Some of our agency workers go out of their way to raise funds from their fellow co-workers to help a family in need—beyond the small payments they may get from government. I’ve seen government workers collect funds to purchase gasoline for patients who needed out-of-town cancer treatment. I’ve seen them collect donations to buy clothes and necessities for a family who lost all in a house fire. I’ve seen them pile up toys and clothes for poor families at Christmas time. Do you think they would part with their meager government salaries to help people who really didn’t need help?

The author of the article didn’t address religion. But I will. What does your faith teach about caring for the poor? I’ve heard Christians tell me they don’t support government programs because they want Christian programs to provide services. That might be a good idea if Christians could cooperate and meet the needs of all Americans in need. But that has never happened. Some churches do more than others. And there are Christian organizations as well.

Christian programs constantly appeal for funds. If their appeals are genuine, and I assume that they are, then tax-payer support and or wages are too low to meet the needs.

Monday, December 5, 2016

A Death at Christmas

Creating Good Memories After a Loss

I knew something was wrong when my dad came to take me out of fifth grade in the middle of the day. In the old grey ’49 Plymouth, mum was crying. Soon we were at Idlewild for my first flight back home- London, England.

For days, my aunt Joan’s home in East Finchley (North London) was a grand central station-- family coming and going. Funny old stories repeated. Newfangled Lego blocks were really cool. A visit to Aunt Lilly and Uncle Jack’s sweet shop (actually a small grocers- I focus on what’s important). Then there were trips to old friends. The lights of Oxford St and Regent St. A walk with dad by the Thames whilst mum grieved with her sisters and her dad. Good memories amidst the sorrow.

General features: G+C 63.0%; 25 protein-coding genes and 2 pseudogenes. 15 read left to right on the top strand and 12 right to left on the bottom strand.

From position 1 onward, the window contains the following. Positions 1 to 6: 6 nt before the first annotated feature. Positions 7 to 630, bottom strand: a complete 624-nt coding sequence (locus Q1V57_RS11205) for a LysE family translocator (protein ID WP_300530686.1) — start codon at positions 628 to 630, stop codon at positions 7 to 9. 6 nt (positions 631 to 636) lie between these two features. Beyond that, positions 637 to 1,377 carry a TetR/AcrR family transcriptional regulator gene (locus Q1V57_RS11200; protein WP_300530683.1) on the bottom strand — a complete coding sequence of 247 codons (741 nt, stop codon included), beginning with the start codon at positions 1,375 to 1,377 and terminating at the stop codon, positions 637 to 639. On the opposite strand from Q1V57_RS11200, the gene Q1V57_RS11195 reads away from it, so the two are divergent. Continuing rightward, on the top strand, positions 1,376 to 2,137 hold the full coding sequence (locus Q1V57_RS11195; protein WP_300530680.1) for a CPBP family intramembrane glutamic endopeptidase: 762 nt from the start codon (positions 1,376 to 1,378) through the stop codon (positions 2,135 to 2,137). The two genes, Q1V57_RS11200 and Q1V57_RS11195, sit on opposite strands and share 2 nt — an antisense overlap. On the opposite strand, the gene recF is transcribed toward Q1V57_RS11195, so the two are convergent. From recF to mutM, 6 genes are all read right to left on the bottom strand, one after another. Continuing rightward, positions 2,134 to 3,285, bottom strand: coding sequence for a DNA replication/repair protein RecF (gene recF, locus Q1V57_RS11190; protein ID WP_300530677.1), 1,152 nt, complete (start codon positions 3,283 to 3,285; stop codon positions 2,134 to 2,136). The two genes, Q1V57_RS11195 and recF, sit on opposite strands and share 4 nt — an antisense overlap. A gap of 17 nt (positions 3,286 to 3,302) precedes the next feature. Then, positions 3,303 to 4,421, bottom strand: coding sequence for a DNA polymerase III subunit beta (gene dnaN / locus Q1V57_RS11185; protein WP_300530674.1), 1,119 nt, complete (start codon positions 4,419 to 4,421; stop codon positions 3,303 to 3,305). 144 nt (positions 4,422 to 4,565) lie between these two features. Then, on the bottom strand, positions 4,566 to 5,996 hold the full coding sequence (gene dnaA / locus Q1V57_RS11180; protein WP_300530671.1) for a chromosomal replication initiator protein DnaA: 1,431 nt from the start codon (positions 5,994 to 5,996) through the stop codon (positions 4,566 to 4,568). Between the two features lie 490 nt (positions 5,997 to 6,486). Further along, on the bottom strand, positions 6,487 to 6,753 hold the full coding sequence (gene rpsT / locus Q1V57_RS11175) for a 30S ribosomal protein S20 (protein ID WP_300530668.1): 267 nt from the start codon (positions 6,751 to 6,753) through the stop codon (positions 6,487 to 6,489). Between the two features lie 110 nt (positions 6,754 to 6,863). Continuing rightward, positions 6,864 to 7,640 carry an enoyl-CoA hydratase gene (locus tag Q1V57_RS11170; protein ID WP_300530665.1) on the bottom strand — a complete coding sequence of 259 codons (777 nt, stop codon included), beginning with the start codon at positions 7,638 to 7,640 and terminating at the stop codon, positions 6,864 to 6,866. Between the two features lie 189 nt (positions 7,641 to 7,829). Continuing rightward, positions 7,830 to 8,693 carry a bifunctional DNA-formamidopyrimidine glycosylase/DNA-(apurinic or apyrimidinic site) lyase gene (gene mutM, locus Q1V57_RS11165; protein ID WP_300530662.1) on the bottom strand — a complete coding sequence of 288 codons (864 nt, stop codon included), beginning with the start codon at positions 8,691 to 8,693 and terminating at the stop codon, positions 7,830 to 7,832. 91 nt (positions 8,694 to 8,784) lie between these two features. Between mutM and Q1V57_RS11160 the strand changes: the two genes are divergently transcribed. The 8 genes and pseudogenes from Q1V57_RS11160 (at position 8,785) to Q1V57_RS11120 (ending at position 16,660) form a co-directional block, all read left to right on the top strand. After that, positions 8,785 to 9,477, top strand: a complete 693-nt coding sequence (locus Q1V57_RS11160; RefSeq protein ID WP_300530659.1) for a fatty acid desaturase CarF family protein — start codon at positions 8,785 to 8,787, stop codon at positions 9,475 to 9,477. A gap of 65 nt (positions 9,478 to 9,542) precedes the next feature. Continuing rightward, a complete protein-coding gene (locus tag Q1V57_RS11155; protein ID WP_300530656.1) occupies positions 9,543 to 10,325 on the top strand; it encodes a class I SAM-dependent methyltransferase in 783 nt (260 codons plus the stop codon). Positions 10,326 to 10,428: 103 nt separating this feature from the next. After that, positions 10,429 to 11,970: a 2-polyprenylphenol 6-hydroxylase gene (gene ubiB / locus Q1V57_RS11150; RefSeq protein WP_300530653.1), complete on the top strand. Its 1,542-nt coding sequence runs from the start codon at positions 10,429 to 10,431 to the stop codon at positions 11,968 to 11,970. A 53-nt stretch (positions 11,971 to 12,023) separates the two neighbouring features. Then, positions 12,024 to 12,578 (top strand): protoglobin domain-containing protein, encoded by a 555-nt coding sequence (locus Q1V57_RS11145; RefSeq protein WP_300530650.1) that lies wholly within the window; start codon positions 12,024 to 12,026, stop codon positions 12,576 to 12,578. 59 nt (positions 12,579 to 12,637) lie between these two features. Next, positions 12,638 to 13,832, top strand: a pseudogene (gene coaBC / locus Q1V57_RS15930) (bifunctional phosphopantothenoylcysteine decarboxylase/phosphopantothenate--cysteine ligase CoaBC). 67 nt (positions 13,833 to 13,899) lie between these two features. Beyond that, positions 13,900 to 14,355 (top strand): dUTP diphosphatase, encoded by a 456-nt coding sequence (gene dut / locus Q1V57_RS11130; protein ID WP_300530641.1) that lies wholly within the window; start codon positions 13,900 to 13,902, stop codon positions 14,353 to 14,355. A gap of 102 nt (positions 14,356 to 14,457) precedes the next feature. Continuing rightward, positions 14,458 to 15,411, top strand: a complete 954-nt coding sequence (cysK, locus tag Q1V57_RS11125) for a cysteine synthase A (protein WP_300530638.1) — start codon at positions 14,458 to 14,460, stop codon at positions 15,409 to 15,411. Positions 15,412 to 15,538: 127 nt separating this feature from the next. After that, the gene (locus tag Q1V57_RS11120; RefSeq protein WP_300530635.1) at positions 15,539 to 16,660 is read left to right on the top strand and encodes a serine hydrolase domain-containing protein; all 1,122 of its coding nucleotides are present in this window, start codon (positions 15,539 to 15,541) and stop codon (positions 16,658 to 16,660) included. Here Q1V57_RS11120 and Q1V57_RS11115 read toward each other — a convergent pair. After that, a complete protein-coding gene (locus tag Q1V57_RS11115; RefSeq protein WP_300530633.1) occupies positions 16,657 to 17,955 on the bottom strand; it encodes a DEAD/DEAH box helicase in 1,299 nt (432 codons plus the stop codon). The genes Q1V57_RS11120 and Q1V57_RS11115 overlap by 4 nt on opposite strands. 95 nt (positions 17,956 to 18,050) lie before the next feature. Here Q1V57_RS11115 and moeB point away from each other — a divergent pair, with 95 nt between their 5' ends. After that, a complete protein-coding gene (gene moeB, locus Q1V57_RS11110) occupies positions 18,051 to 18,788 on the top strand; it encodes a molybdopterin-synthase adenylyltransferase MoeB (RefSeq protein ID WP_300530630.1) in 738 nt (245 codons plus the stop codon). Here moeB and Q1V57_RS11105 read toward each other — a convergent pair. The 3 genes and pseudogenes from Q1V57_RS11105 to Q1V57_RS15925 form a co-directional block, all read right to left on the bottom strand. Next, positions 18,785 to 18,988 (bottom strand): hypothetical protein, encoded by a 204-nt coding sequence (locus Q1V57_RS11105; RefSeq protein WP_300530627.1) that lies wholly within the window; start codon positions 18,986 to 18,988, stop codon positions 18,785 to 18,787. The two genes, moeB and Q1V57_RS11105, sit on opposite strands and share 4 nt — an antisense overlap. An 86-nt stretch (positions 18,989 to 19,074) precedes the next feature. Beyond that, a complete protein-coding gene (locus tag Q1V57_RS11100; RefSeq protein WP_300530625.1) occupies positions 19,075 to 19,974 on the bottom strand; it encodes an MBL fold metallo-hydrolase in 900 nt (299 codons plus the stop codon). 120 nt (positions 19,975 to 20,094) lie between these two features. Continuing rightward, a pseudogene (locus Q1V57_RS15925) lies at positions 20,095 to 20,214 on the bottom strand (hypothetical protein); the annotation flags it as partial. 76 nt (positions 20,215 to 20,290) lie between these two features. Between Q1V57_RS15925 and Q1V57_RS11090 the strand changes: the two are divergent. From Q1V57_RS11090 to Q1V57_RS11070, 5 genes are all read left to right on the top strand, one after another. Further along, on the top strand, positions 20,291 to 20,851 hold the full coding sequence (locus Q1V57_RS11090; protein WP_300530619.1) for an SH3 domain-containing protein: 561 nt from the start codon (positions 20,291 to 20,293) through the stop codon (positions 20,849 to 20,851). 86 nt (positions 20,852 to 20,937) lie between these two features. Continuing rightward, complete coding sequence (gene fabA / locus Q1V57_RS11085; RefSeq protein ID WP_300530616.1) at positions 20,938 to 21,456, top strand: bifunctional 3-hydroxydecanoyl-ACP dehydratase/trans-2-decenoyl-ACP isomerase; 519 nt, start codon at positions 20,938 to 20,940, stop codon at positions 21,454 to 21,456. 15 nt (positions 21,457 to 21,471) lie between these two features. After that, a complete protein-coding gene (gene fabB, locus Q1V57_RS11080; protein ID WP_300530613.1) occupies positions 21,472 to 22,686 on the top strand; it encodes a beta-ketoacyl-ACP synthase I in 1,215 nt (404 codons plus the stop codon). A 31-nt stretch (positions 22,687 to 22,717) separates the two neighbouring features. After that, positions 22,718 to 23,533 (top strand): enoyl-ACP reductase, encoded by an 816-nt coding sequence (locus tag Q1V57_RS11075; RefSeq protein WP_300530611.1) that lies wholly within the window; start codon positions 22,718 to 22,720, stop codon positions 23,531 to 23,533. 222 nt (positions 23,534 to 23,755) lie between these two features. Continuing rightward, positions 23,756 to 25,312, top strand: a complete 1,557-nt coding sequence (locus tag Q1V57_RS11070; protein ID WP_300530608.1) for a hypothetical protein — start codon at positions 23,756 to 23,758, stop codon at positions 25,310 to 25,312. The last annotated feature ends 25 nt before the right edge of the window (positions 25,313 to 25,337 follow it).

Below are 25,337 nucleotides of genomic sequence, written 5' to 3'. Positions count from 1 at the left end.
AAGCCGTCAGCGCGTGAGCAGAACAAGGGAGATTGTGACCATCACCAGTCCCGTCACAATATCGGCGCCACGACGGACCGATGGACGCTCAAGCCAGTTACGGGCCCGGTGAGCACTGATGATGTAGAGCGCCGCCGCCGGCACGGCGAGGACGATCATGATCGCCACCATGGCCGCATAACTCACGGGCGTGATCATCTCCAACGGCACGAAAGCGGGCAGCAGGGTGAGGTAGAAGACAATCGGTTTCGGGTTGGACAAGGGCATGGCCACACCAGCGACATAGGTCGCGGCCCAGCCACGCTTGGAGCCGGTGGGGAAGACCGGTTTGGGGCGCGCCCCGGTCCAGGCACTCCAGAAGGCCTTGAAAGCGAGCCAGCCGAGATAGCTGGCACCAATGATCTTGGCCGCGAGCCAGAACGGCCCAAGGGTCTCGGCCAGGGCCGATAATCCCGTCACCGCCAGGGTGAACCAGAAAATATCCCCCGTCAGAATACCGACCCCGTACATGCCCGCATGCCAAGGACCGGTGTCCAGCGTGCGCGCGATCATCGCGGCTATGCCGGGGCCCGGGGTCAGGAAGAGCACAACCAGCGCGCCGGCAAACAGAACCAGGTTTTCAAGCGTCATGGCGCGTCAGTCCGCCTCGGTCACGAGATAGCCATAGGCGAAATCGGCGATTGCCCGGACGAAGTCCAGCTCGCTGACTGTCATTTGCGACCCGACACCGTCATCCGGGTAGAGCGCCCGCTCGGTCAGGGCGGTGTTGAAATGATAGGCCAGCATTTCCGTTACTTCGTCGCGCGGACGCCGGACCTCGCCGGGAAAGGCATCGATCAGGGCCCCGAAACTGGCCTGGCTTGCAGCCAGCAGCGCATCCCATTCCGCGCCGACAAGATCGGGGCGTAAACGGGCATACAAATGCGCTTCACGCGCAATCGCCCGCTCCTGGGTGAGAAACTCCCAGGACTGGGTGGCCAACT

Today, 5th December, marks the anniversary of my maternal grandmother’s death and a special memory.

I’ve lived more than six decades. My wife and I have known many losses. And some of our loved ones died very close to Christmas.

I’ve learned people cope in different ways when someone’s missing from a chair.

An annual trip doesn’t happen anymore.
A Christmas card is missing.
A present bought remains unopened.
An old story lingers untold.
A photo album triggers tears.

I was only 11 when me gran died. For me it wasn’t a sad memory because my relatives were somehow able to balance their grief with a focus on the children and the joy of seeing each other again.

Life draws us forward if we let it. I’m fortunate to have grandchildren. Highly active and enthusiastic lives keep us anchored in the present and set up markers for a hopeful future—birthday parties and such.

Christian and secular cultures support the living-- drawing us toward giving, singing, laughing, hugging, celebrating. And seeing nostalgic films.

Death can’t steal Christmas when the past is sealed with a kiss.

No. It’s not all Merry Christmas.

There are times I’ve felt alone in a crowd.
Times when memories brought anger rather than sadness.
Times when those absent were more prominent than those present.
And strangely, times when death meant guilty relief.

For me, remembering a death at Christmas is like a car journey across my timeline. Heading back in time I look for those good people and places. I know the way back home. I know how to avoid the dangerous parts of town. My mental seatbelt anchors me to the present. And on my return to the present, the past recedes like an image in a rear-view mirror. Somehow, I’ve learned to look forward to the past and the future.

If you struggle with a loss at Christmas or any other family holiday, I hope you quickly find a path to happiness again. And that you share your path with others feeling the pain.


As a psychologist, I know memories are dynamic and that people present at the same event will have different memories of the event. It's important to cut people some slack rather than argue over details. Recalling and sharing memories with others can help us heal.

The Pan Am flight was fantastic- glad dad captured a moment. I recommend someone capture the moment. It makes the journey back in time much easier. Even my mother could smile in this photo.

One nice thing about old photos is seeing things you didn't see before like all the other groceries at my Uncle Jack Timms' shop (pictured below). We naturally pay attention to the people in photos. That's great-- but I also enjoy the snapshot of culture in anyone's photo-- this is in North London December, 1961.

Forgiveness is a blessing. Letting go of slights and harsh memories allows me to remember the good things about people. Forgiveness is a virtue for people of most religious faiths and those without faith. For Christians, forgiveness is a command that brings life.